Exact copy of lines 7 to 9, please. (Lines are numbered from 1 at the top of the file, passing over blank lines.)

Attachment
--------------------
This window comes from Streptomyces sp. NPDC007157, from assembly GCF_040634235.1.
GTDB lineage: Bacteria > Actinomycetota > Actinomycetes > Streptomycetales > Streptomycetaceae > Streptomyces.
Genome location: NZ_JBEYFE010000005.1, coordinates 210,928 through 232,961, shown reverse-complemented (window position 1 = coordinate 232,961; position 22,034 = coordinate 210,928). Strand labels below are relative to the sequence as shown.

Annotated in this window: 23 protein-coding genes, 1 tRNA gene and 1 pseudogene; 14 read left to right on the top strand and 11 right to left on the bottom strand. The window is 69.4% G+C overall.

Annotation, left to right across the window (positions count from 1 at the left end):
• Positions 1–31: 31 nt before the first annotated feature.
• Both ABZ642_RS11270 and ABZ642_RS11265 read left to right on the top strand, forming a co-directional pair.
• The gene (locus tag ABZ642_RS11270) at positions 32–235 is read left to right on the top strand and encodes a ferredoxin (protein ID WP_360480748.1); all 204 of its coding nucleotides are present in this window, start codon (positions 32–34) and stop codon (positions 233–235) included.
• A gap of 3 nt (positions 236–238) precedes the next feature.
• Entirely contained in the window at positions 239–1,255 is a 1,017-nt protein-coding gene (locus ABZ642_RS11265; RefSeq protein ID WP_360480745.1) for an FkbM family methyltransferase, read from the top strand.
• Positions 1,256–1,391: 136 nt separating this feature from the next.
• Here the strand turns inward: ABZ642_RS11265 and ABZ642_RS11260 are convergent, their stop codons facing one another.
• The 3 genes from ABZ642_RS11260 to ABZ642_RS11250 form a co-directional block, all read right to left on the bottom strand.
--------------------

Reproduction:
• Both ABZ642_RS11270 and ABZ642_RS11265 read left to right on the top strand, forming a co-directional pair.
• The gene (locus tag ABZ642_RS11270) at positions 32–235 is read left to right on the top strand and encodes a ferredoxin (protein ID WP_360480748.1); all 204 of its coding nucleotides are present in this window, start codon (positions 32–34) and stop codon (positions 233–235) included.
• A gap of 3 nt (positions 236–238) precedes the next feature.